Find out the installation time of a linux system (when installed in a ext2/3/4 file system)

tune2fs -l $(df -P / | awk 'NR==2 {print $1}') | sed -n 's/^.*created: *//p'
Find out the earliest installation time of a linux system by getting the / filesystem creation time. This example is only valid the os is installed on an ext2/3/4 filesystem.

These Might Interest You

  • ..not guaranteed to always be accurate but fun to see how old you Linux installation is based on the root partitions file system creation date. Show Sample Output


    12
    sudo tune2fs -l $(df -h / |(read; awk '{print $1; exit}')) | grep -i created
    thechile · 2013-08-08 15:18:09 5
  • Return the creation date of a file on ext2, 3, 4 filesystems, because stat command won't show it. Useful on ubuntu, debian, and else Show Sample Output


    3
    debugfs -R "stat <$(stat --printf=%i filename)>" /dev/sdaX | grep crtime
    pggx999 · 2015-04-09 01:23:56 0
  • Work only with bash and apt-file installed. When it found an unknow command, it will search for a file named "scribus" (in my example), in a folder named bin and then install the corresponding package. After installation, it will run the command. Usefull juste after reinstalling linux and missing lot of package. Show Sample Output


    -7
    function command_not_found_handle(){ apt-get install $( apt-file search "$1" | grep bin | grep -w "$1" | head -n1 | cut -d ':' -f 1 ) && $* ; }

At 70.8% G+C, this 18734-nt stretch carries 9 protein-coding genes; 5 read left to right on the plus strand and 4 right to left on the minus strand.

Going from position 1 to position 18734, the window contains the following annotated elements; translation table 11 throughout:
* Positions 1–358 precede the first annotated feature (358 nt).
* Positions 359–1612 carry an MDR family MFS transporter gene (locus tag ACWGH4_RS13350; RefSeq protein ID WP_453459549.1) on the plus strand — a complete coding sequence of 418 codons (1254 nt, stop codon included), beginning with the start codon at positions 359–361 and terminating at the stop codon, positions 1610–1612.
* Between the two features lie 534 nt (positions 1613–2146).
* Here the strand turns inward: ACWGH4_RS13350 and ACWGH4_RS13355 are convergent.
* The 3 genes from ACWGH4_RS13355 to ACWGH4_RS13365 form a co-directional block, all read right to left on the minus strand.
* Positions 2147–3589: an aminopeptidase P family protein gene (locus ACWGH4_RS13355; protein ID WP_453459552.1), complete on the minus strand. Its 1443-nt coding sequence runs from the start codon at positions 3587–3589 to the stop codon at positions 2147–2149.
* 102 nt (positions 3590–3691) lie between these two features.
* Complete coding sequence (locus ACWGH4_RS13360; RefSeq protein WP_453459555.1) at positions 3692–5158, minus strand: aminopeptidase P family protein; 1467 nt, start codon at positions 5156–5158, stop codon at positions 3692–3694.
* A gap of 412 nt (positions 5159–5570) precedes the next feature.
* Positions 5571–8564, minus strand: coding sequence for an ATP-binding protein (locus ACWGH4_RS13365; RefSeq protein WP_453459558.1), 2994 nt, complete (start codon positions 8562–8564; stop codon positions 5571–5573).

Juluan · 2011-04-06 19:58:32 3
  • You are probably aware that some percent of disk space on an ext2/ext3 file system is reserved for root (typically 5%). As documented elsewhere this can be reduced to 1% with tune2fs -m 1 /dev/sdX (where X = drive/partition, like /dev/sda1) but how do you check to see what the existing reserved block percentage actually is before making the change? You can find that with dumpe2fs -h /dev/sdX You get a raw block count and reserved block count, from which you can calculate the percentage. In the example here you can easily see that it's currently 1%, so you won't get any more available space by setting it to 1% again. FYI If your disks are IDE instead of SCSI, your filesystems will be /dev/hdX instead of /dev/sdX. Show Sample Output


    -2
    dumpe2fs -h /dev/sdX
    dmmst19 · 2011-01-22 23:50:03 1

What do you think?

Any thoughts on this command? Does it work on your machine? Can you do the same thing with only 14 characters?

You must be signed in to comment.

What's this?

commandlinefu.com is the place to record those command-line gems that you return to again and again. That way others can gain from your CLI wisdom and you from theirs too. All commands can be commented on, discussed and voted up or down.

Share Your Commands



Stay in the loop…

Follow the Tweets.

Every new command is wrapped in a tweet and posted to Twitter. Following the stream is a great way of staying abreast of the latest commands. For the more discerning, there are Twitter accounts for commands that get a minimum of 3 and 10 votes - that way only the great commands get tweeted.

» http://twitter.com/commandlinefu
» http://twitter.com/commandlinefu3
» http://twitter.com/commandlinefu10

Subscribe to the feeds.

Use your favourite RSS aggregator to stay in touch with the latest commands. There are feeds mirroring the 3 Twitter streams as well as for virtually every other subset (users, tags, functions,…):

Subscribe to the feed for: